Coming back from 4XFAR (read about that here) we were driving through Anza Borrego Desert State Park (California’s larges state park) and figure instead of wasting the gas and a two-hour trip we would break it up and get a camp in. As it would have it, we were already driving through the park and had a decent ides of where we wanted to go even though I had never been to Font’s Point Brice (Brice Weaver Photography) had been. I bring this up because I usually don’t advise route finding to new places in the desert at night.
But like I said Brice had been there and it is a popular destination so the routed is decent and marked plus the GPS gave us a solid route to it. Feeling confident we left the 4XFAR and proceeded into the desert. Coming from the Coachella Valley we took the 86 and made good time it’s not until you turn off and head the park that the roads get a little rough and we advise paying attention. Now the whole park was lit up with various camps and desert goers and off roaders, after all winter is desert season!
Desert season is the best time and an often-overlooked time to visit the park with a lot of focus being on the wildflower bloom, but winter is where it is at. Mild temperatures are what really make it so great with shorter sunny days in the 70’s there is ample time for quick hikes, off-roading and exploration. The nights dip down to the 30’s but a warm fire and the right clothes make all the difference and an enjoyable time, layers are key out here. But we are very lucky to be able to camp year-round here.
The camping options for this park a pretty great too! You have a few well-developed Campgrounds inside the park like Tamarisk Grove and Borrego Palm Canyon, these are your standard state park camp sites with bathrooms, showers, dumpsters and the like. These are pay sites and they can fill up fast so reserving them isn’t a bad idea. I definitely recommend them if you are new to the area, it is well worth being able to google it get directions and roll in safely at night, plus they have cool events and the staff is usually pretty helpful.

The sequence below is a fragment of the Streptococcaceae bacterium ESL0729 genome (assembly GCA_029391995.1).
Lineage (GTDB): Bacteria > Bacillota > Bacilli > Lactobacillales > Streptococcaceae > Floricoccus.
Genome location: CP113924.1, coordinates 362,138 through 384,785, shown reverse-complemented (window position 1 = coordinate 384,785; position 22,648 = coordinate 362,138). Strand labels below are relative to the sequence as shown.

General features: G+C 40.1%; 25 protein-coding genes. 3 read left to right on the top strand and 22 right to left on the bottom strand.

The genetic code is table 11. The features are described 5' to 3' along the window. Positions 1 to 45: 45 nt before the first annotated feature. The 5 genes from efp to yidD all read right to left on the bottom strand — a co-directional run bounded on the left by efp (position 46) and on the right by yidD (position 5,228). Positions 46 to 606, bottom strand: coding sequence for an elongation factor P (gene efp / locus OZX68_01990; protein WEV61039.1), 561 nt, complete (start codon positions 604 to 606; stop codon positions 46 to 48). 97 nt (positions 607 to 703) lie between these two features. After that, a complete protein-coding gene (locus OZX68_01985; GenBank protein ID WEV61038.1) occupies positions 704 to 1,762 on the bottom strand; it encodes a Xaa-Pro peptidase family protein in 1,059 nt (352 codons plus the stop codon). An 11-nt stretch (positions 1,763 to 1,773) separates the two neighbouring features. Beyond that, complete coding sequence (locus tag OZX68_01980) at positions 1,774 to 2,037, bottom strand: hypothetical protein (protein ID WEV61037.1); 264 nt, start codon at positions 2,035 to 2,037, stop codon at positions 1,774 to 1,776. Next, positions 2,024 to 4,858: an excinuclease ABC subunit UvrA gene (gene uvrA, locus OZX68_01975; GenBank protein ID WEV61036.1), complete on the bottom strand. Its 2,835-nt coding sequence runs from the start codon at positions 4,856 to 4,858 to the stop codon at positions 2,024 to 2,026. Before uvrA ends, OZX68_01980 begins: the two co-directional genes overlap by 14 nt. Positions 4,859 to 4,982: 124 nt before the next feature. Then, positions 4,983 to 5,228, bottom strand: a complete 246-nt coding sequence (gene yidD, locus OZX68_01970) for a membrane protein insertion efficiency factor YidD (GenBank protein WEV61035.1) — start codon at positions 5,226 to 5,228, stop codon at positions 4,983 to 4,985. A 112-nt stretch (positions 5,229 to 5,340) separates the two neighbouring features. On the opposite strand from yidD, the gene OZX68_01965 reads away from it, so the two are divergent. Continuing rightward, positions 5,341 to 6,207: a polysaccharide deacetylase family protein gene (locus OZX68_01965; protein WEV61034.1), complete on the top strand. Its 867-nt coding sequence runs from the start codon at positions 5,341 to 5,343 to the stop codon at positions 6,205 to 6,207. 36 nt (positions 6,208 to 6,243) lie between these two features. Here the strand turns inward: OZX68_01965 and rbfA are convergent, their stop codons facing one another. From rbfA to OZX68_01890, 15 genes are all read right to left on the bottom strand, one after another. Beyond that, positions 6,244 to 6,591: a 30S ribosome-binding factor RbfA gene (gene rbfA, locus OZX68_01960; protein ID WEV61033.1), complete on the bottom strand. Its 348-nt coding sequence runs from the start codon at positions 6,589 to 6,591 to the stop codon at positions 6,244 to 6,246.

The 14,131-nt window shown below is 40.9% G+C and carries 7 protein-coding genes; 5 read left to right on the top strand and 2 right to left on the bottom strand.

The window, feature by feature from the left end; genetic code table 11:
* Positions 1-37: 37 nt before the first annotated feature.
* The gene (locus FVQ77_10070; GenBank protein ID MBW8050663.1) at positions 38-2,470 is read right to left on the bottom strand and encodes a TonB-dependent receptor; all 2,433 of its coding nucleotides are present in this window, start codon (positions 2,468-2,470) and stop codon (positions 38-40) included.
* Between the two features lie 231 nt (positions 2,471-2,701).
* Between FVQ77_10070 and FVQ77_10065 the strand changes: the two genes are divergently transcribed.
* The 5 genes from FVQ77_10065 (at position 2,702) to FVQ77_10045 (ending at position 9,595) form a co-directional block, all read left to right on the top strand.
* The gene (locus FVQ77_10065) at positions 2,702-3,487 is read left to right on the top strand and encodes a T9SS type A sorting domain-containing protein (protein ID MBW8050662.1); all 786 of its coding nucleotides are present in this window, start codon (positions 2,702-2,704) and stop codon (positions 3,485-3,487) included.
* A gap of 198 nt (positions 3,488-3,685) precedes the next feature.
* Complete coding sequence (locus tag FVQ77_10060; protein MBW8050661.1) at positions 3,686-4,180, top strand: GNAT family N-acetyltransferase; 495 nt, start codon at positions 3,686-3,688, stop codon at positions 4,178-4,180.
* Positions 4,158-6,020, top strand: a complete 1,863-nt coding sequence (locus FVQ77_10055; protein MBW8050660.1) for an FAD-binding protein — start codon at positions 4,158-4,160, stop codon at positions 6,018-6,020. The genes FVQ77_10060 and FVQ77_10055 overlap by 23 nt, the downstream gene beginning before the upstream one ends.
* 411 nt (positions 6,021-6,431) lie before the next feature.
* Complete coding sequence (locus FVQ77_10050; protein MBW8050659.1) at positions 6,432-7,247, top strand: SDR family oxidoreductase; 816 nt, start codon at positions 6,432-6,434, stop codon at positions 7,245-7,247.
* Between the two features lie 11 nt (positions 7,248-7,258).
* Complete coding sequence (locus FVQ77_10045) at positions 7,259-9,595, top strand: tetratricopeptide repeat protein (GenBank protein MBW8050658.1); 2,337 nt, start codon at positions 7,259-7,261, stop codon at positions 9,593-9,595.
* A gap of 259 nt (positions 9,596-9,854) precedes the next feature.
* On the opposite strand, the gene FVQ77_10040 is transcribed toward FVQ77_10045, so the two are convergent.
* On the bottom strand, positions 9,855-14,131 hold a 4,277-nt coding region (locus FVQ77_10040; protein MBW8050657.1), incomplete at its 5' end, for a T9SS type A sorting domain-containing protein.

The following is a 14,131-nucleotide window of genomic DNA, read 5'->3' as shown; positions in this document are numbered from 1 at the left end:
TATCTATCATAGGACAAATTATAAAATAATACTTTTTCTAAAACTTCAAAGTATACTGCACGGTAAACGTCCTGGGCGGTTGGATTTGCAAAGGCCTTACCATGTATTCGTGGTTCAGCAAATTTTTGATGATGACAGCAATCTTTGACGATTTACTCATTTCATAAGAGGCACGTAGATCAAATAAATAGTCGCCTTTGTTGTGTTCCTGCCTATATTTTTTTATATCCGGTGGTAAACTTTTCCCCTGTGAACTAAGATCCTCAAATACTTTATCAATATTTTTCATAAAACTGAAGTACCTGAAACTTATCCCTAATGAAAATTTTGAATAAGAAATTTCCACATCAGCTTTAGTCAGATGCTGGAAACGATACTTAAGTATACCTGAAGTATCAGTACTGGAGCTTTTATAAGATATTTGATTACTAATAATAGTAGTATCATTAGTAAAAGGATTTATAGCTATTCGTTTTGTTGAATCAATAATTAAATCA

For those of you that have cut your teeth and feel a little more adventurous there are a bunch of undeveloped campgrounds like Blair Valley, these areas resemble a trail head and often are with a dirt lot and maintained road access and usually have a vault toilet there. These spots are great for experienced campers after all you are kind of on you own and will need to pack in all of your gear and water and back everything out including your trash. This kind of camping is fun, but you also need to be familiar with the park rules for dispersed and primitive camping. Some of the notable things is unlike most places you can have a fire just about anywhere, it just needs to be in a metal container, and you need to bring your own your own wood, no collecting.
And then of course there is my favorite camping which is just straight up primitive camping. For this you want a capable off-road vehicle and be ready to take care of yourself to include recovery gear because even jeeps can get in trouble out here. But I enjoy being on my own out here and the freedom we have at Anza Borrego (within reason).
Now no matter what type of camping you are doing be prepared for the desert even if you are just doing an “easy trip”. Proper clothing, extra water is at the top of my list but remember this too, cell service is spotty there, I had to climb a hill and hold my phone in the air to get one bar so my text would go out. That being said have an itinerary and leave it with a responsible adult who will call for help if you don’t contact them at a pre-determined time, that is your back up for no service. Have a map, I suggest San Diego Backcountry from Tom Harrison Maps. If you have more questions let us know, you can sign up for our backcountry skills classes and brush up on your skills for this region or we are always happy to help plan your next trip!